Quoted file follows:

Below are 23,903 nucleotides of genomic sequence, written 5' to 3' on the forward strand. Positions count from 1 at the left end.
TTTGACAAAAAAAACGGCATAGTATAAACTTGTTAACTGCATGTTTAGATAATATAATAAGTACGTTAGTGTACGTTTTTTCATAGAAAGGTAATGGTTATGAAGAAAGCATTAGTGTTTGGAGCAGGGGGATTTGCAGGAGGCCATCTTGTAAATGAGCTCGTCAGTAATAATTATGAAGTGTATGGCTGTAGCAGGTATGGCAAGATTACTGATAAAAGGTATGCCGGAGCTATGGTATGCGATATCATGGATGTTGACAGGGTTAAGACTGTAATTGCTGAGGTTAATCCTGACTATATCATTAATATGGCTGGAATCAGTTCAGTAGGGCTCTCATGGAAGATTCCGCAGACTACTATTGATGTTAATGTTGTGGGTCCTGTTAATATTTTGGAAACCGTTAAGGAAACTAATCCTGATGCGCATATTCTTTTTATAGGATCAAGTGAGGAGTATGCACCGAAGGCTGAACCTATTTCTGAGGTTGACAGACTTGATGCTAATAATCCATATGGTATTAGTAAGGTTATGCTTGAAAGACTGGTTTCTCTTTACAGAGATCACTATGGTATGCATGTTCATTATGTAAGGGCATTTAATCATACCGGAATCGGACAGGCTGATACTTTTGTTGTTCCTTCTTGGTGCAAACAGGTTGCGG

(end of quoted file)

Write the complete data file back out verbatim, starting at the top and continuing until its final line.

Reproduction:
Below are 23,903 nucleotides of genomic sequence, written 5' to 3' on the forward strand. Positions count from 1 at the left end.
TTTGACAAAAAAAACGGCATAGTATAAACTTGTTAACTGCATGTTTAGATAATATAATAAGTACGTTAGTGTACGTTTTTTCATAGAAAGGTAATGGTTATGAAGAAAGCATTAGTGTTTGGAGCAGGGGGATTTGCAGGAGGCCATCTTGTAAATGAGCTCGTCAGTAATAATTATGAAGTGTATGGCTGTAGCAGGTATGGCAAGATTACTGATAAAAGGTATGCCGGAGCTATGGTATGCGATATCATGGATGTTGACAGGGTTAAGACTGTAATTGCTGAGGTTAATCCTGACTATATCATTAATATGGCTGGAATCAGTTCAGTAGGGCTCTCATGGAAGATTCCGCAGACTACTATTGATGTTAATGTTGTGGGTCCTGTTAATATTTTGGAAACCGTTAAGGAAACTAATCCTGATGCGCATATTCTTTTTATAGGATCAAGTGAGGAGTATGCACCGAAGGCTGAACCTATTTCTGAGGTTGACAGACTTGATGCTAATAATCCATATGGTATTAGTAAGGTTATGCTTGAAAGACTGGTTTCTCTTTACAGAGATCACTATGGTATGCATGTTCATTATGTAAGGGCATTTAATCATACCGGAATCGGACAGGCTGATACTTTTGTTGTTCCTTCTTGGTGCAAACAGGTTGCGG